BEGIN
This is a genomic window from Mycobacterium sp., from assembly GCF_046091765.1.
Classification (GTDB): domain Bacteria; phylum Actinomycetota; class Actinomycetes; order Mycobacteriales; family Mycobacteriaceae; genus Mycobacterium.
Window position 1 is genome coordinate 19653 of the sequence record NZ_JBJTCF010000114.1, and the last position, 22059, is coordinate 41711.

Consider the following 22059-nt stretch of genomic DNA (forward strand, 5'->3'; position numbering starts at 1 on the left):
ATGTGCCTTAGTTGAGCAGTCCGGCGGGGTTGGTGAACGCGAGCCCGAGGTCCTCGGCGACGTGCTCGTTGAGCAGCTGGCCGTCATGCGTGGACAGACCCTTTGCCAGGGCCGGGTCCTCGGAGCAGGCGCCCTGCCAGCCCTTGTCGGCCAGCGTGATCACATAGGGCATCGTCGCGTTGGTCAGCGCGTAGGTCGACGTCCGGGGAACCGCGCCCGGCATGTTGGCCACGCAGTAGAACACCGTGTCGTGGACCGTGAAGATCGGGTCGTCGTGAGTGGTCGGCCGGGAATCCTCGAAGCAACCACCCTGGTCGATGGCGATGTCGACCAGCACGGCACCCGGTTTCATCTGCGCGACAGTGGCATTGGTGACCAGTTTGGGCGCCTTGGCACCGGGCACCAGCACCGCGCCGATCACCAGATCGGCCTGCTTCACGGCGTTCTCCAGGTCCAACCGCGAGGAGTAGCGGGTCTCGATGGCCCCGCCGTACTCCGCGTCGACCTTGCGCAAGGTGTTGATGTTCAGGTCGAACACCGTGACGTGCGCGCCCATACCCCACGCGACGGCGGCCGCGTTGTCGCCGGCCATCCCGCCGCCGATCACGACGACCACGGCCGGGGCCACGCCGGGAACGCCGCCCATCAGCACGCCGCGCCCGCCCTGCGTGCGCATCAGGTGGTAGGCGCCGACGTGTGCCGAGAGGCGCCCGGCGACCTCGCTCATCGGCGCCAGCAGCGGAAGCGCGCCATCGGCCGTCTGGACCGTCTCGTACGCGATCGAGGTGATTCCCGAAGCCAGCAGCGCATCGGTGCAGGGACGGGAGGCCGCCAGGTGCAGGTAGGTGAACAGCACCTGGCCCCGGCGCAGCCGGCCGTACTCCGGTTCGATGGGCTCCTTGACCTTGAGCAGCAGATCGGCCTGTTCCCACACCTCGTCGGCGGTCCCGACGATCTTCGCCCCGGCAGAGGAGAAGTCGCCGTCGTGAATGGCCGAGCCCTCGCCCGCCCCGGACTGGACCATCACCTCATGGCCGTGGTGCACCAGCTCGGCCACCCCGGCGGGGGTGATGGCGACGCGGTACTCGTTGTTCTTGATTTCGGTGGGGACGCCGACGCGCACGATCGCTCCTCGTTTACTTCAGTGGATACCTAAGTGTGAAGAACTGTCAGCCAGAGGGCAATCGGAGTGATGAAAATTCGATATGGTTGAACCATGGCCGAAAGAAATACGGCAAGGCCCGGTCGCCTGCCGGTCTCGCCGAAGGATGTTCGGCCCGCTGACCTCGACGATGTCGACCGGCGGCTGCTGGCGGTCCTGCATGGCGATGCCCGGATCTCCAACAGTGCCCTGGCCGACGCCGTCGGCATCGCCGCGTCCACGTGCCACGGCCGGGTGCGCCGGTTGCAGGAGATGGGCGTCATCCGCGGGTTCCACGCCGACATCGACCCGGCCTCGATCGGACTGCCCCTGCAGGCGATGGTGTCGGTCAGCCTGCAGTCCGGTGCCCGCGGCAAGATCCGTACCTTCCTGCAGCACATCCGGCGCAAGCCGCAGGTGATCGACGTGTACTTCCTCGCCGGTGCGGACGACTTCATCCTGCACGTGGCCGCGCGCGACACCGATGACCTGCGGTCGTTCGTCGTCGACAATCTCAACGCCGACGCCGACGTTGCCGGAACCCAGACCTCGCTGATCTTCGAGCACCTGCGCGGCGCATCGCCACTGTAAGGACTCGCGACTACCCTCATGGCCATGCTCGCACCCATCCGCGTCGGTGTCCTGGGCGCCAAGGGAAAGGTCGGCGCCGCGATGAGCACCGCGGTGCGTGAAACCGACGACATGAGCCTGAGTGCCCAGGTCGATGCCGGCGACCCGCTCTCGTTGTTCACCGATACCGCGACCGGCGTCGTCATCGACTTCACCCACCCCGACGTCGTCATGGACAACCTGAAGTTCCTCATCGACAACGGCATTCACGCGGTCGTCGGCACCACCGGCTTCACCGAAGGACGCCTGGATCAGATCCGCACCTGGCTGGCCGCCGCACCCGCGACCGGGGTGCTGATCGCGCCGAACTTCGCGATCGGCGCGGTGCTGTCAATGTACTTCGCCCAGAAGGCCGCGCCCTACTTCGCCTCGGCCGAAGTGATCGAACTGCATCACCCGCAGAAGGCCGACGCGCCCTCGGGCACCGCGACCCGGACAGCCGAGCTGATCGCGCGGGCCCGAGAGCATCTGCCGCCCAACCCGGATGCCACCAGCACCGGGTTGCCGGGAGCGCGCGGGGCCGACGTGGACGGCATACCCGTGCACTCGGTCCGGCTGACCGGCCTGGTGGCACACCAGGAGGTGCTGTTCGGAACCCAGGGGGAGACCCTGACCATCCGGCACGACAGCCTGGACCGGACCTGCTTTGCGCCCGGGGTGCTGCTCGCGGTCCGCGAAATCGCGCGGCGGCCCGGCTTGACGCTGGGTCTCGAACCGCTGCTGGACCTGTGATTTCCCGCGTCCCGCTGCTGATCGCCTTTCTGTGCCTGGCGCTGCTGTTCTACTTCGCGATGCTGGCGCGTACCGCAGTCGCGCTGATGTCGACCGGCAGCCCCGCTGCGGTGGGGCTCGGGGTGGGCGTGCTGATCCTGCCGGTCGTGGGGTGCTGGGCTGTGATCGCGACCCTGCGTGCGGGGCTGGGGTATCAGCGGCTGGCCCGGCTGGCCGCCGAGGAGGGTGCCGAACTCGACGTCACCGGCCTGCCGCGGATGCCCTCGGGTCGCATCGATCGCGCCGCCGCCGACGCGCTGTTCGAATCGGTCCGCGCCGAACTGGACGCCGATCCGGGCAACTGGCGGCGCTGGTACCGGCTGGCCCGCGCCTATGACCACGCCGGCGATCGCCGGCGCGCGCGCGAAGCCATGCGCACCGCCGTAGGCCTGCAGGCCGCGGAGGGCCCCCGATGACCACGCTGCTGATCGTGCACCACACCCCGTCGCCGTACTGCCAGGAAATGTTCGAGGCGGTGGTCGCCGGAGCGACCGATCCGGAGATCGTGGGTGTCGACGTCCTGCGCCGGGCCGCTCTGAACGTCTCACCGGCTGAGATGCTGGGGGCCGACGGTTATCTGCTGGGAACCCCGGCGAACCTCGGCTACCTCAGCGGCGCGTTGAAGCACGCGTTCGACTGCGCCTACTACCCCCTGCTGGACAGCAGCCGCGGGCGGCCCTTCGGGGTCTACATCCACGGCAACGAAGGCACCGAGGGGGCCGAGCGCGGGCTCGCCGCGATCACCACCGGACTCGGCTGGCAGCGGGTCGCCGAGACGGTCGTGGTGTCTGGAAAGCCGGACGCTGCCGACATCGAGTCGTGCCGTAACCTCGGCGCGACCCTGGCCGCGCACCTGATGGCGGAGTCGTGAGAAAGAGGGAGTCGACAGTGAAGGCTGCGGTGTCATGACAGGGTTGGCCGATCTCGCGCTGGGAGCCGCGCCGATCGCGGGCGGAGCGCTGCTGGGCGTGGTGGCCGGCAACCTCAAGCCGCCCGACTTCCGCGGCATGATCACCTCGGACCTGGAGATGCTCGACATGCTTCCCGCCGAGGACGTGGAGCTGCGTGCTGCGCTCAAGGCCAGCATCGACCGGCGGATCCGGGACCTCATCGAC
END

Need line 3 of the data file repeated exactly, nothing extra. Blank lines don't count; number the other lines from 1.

Window position 1 is genome coordinate 19653 of the sequence record NZ_JBJTCF010000114.1, and the last position, 22059, is coordinate 41711.